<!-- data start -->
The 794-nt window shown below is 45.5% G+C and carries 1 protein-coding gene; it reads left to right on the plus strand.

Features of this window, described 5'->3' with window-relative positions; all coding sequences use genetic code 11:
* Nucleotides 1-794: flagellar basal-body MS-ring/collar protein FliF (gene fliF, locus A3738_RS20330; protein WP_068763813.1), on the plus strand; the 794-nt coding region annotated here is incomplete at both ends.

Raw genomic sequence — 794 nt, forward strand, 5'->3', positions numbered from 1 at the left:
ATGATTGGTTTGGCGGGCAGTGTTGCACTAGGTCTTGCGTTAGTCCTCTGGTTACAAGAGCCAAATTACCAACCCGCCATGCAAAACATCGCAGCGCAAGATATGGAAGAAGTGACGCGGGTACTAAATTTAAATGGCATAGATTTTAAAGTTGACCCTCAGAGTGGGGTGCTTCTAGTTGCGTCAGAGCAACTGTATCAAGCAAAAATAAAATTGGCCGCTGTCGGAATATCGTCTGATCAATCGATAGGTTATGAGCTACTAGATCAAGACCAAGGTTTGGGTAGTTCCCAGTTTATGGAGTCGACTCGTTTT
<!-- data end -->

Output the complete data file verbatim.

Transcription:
The 794-nt window shown below is 45.5% G+C and carries 1 protein-coding gene; it reads left to right on the plus strand.

Features of this window, described 5'->3' with window-relative positions; all coding sequences use genetic code 11:
* Nucleotides 1-794: flagellar basal-body MS-ring/collar protein FliF (gene fliF, locus A3738_RS20330; protein WP_068763813.1), on the plus strand; the 794-nt coding region annotated here is incomplete at both ends.

Raw genomic sequence — 794 nt, forward strand, 5'->3', positions numbered from 1 at the left:
ATGATTGGTTTGGCGGGCAGTGTTGCACTAGGTCTTGCGTTAGTCCTCTGGTTACAAGAGCCAAATTACCAACCCGCCATGCAAAACATCGCAGCGCAAGATATGGAAGAAGTGACGCGGGTACTAAATTTAAATGGCATAGATTTTAAAGTTGACCCTCAGAGTGGGGTGCTTCTAGTTGCGTCAGAGCAACTGTATCAAGCAAAAATAAAATTGGCCGCTGTCGGAATATCGTCTGATCAATCGATAGGTTATGAGCTACTAGATCAAGACCAAGGTTTGGGTAGTTCCCAGTTTATGGAGTCGACTCGTTTT